The State of the Connected Patient is a 21-page survey with plenty of bar charts of over 2,000 Americans taken in June by the Harris Poll sponsored by Salesforce, which we’ve noted here is partnering notably with Philips in the HealthSuite digital platform. Analysis is separated by boomers, millennials and Gen X.  62 percent of respondents would be open to some form of ‘virtual care’–and 52 percent of ‘millennials’ would prefer to choose a doctor who uses virtual care tools. Most are content with their primary care doctor, though that doctor may not recognize them in the street. Only a quarter actually keep track of their health records, digital and otherwise. Apps are used, but all age groups are split evenly in using a wearable if an insurance company or provider gave them to wear in exchange for (respectively) lower rates and health information access. Download PDF via EHR Intelligence.

Philips publishes new report on connected tech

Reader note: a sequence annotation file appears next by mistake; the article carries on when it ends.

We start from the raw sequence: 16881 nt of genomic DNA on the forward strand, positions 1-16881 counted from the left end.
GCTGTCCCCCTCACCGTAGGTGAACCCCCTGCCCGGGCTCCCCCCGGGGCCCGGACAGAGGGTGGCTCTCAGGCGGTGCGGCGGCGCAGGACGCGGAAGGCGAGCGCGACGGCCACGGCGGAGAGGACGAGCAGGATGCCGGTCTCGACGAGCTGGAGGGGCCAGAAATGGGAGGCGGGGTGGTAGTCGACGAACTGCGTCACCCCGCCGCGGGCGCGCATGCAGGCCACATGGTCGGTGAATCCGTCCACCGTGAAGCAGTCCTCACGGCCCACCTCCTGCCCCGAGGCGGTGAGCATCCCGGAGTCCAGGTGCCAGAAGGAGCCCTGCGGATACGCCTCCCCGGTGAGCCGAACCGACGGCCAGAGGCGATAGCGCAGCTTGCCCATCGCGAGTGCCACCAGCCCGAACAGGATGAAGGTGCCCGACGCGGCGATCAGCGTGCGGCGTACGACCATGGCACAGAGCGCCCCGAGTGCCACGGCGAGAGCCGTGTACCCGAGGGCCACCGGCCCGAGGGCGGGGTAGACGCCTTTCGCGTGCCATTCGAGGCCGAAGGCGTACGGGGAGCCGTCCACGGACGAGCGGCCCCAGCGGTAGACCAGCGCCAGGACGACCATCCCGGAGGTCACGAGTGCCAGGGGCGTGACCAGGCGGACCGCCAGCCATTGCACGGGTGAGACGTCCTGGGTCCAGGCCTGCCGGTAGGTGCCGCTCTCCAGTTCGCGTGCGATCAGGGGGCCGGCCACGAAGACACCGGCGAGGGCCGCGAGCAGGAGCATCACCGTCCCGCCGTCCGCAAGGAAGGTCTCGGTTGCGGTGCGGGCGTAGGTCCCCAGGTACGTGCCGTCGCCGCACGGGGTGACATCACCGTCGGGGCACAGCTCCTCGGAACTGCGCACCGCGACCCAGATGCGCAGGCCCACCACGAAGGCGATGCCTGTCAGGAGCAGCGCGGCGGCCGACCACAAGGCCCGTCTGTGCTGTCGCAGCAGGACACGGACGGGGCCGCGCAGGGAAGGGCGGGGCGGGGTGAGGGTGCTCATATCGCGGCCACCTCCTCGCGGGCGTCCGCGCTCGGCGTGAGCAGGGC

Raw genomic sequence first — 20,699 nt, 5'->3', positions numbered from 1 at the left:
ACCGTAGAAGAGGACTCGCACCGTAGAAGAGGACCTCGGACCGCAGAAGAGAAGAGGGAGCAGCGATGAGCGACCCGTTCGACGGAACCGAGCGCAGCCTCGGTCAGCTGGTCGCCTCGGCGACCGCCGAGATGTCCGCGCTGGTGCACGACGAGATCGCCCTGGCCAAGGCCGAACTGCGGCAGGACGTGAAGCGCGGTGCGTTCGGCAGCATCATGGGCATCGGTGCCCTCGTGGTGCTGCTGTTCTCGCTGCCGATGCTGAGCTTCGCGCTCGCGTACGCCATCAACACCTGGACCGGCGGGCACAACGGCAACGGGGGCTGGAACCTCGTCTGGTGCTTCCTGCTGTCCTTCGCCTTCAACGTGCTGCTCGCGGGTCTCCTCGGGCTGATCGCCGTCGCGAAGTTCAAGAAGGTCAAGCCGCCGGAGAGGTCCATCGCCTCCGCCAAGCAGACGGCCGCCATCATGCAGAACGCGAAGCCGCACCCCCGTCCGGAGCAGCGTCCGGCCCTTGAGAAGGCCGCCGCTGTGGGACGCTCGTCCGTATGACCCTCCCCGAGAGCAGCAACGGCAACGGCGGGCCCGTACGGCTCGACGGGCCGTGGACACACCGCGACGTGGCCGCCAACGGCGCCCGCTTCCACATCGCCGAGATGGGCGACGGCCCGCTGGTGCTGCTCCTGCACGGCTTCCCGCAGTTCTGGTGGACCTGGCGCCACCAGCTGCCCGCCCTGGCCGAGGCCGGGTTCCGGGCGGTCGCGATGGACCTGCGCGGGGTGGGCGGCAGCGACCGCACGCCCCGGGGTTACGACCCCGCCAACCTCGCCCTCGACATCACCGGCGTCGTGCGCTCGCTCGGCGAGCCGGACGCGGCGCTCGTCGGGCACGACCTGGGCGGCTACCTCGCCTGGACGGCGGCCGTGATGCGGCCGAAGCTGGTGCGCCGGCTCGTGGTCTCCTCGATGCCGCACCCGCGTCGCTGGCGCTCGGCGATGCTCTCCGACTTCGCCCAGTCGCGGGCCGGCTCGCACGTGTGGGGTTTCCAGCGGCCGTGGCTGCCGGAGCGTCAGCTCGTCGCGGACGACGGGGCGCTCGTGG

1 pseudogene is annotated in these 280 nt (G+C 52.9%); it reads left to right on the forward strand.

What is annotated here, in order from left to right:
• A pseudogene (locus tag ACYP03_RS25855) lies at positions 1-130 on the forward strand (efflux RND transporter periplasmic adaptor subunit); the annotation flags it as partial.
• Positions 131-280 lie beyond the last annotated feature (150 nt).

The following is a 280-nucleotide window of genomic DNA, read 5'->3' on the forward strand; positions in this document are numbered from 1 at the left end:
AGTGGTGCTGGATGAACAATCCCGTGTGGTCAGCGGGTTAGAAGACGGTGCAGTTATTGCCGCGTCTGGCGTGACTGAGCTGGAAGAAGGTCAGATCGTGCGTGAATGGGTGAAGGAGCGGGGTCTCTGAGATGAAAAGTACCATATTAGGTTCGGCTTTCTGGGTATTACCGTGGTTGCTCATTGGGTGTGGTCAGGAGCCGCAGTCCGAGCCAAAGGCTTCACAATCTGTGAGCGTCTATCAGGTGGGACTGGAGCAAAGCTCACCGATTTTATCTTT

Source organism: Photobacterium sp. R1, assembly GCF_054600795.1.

click to enlargeA report published by Philips today claims that 78% of healthcare professionals believe their patients need to take a more active role in managing their health while 20% of UK patients admit to not managing their health, according to a press release. The report suggests that the result of people not paying attention to their health is increased illnesses (or “lifestyle related conditions” as the report calls them) such as heart failure and type 2 diabetes. The report then goes on to suggest that the use of “connected technology” to help manage their health should be made mandatory for some patients. Connected technology is defined as technology that enables sharing of information throughout all parts of the health system (e.g. doctors, nurses, community nurses, patients, hospitals, specialists, insurers and government) that can range from computer software that allows secure communication between doctors and hospitals, to a watch that tracks a person’s heartbeat. However, the connected technology in a case study highlighted in the press release is home based monitoring systems supplied by Philips for a classic UK telehealth trial for COPD, diabetes and heart failure.